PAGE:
Julia Marino's next step is qualifying for the 2018 Olympics in Pyeongchang, South Korea. With her knee healthy and the excitement of a fresh start in a new discipline, Julia's positivity is pushing her forward. But her maturity also allows her to revisit her injury and rehabilitation experience with gratitude for where she is now. "The greatest gift I received from Boston Children's was to trust Dr. Murray's approach. I have not had any knee injuries since, and it is a sport where rehab rates are up to the ceiling. "
Continuing its history
From an early age, Julia faced challenges in life with maturity beyond her years. She can now reflect on some of the lessons she has learned while she was unable to ski. "My injury has shown that there are certain things you can control and other things that you can not control.This has helped me to grow and m & # 39; gave a completely different mentality and perspective. "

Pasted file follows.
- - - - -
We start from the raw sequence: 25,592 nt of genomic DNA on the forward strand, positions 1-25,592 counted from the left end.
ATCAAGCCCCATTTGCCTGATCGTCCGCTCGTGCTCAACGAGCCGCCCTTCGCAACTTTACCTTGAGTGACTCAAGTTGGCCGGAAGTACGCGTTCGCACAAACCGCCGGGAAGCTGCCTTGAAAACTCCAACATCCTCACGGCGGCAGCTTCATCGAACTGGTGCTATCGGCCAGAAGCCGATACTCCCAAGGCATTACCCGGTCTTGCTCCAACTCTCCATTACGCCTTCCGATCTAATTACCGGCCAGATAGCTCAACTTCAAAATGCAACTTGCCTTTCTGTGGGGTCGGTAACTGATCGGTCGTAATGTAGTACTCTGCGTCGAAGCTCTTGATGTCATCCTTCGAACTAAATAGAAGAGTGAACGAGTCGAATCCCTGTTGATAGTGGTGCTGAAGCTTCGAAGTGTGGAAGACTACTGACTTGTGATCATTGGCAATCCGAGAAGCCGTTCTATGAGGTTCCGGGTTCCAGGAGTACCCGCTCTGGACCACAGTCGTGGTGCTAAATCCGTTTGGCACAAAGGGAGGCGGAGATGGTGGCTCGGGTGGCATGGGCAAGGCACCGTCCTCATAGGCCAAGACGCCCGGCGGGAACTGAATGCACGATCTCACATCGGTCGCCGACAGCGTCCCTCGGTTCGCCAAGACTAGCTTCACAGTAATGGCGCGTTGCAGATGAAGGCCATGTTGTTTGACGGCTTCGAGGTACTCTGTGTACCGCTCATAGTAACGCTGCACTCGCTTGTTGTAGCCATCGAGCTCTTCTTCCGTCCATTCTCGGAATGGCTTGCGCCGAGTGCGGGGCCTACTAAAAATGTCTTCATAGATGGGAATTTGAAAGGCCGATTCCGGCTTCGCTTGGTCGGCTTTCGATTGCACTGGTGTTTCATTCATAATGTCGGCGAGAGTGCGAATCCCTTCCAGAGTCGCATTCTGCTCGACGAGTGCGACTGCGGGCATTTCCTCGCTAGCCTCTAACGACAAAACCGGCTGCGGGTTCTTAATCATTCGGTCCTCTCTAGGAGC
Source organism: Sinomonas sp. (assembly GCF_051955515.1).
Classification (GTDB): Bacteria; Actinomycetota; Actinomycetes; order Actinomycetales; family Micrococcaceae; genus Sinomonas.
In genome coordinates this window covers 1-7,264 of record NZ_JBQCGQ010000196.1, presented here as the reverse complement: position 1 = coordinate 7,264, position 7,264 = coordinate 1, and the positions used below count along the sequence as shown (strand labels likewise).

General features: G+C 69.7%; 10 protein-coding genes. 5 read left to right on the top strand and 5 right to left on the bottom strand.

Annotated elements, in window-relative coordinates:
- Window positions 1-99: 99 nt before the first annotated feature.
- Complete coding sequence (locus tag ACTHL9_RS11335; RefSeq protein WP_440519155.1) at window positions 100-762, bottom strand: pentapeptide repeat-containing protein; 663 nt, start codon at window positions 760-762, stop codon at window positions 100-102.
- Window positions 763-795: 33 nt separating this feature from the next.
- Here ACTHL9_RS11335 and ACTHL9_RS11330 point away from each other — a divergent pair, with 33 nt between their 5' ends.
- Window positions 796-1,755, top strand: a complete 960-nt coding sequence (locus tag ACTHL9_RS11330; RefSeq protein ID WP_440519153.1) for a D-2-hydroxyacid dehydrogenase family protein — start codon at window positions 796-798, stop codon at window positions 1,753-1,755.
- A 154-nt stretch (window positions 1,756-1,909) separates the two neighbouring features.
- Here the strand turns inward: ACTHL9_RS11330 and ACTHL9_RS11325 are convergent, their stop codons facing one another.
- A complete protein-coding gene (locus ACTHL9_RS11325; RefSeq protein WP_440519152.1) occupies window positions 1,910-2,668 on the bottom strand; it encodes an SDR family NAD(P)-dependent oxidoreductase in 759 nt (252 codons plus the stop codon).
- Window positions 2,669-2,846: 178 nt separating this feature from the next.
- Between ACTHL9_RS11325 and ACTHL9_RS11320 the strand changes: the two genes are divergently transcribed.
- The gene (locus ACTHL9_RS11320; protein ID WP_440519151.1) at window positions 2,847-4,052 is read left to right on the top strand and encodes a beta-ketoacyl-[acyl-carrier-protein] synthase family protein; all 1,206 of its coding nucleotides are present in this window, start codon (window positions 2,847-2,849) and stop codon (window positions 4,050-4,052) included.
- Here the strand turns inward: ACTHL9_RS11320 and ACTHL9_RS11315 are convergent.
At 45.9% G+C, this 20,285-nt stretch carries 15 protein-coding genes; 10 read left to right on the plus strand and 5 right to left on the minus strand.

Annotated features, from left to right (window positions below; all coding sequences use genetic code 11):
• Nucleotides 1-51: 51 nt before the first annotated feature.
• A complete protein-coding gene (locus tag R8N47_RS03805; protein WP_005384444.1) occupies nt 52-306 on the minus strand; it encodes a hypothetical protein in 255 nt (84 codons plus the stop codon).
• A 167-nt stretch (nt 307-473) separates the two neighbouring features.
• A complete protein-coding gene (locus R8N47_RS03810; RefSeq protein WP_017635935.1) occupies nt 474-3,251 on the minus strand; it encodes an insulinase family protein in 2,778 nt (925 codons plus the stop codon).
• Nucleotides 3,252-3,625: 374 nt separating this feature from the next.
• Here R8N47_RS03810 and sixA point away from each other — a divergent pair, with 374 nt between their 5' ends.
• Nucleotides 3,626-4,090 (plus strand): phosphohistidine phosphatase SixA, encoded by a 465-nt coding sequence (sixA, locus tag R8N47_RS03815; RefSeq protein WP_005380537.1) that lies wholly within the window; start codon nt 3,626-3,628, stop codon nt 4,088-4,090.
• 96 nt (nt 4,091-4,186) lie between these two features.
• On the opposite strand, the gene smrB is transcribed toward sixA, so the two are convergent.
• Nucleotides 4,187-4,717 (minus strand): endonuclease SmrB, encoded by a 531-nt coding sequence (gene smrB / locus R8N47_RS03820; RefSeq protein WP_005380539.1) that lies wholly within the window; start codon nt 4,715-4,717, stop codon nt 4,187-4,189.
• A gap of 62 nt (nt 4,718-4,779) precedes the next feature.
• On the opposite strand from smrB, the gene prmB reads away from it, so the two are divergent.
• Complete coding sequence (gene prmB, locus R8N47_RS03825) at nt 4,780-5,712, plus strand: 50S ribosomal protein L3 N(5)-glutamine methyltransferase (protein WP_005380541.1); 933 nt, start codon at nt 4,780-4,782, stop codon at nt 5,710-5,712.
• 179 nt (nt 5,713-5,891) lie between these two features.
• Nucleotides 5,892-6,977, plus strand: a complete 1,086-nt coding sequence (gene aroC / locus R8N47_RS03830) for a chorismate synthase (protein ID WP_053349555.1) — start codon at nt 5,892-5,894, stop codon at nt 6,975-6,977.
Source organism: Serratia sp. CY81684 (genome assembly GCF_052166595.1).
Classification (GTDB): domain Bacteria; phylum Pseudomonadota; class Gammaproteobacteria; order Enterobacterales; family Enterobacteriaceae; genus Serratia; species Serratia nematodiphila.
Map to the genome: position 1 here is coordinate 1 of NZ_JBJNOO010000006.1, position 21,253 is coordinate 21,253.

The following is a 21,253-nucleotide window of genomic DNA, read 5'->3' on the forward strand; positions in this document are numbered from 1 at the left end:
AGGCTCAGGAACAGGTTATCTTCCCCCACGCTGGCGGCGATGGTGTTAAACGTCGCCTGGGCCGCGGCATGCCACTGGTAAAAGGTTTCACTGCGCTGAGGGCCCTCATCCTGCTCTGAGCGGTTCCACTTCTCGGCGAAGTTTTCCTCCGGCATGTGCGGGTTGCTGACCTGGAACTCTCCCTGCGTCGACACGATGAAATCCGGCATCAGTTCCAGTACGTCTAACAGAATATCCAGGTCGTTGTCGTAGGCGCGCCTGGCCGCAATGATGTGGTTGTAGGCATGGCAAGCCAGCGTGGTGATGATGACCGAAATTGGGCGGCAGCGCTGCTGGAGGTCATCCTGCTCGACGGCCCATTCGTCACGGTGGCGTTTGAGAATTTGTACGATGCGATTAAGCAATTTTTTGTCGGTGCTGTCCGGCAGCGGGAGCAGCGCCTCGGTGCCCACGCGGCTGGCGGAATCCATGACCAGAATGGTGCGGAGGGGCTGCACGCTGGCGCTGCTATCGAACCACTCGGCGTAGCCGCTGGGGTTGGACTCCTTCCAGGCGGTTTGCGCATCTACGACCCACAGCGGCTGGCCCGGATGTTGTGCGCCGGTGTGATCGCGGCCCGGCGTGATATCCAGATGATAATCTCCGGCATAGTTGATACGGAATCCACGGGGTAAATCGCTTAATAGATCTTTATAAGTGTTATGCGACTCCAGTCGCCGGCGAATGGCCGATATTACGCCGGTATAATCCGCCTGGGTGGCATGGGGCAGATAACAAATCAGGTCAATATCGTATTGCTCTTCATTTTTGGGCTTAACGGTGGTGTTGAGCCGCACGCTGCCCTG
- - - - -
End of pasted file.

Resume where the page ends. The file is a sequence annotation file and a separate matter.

When asked what she likes about skiing, Julia thinks for a moment: "When I ski, nothing else really matters, and it There is this creative freedom where you can choose any track you want to go down. The track that Julia has chosen now could bring her back to a second Olympics and, along the way, is giving her the opportunity to tell her story. She is currently working on a book about her life. "I have the impression that my story is truly unique," she says. "I can connect to so many different groups, whether it's athletes, women, people who have lost their parents or adopted children." The story Julia is still writing and could soon include a second Olympic chapter.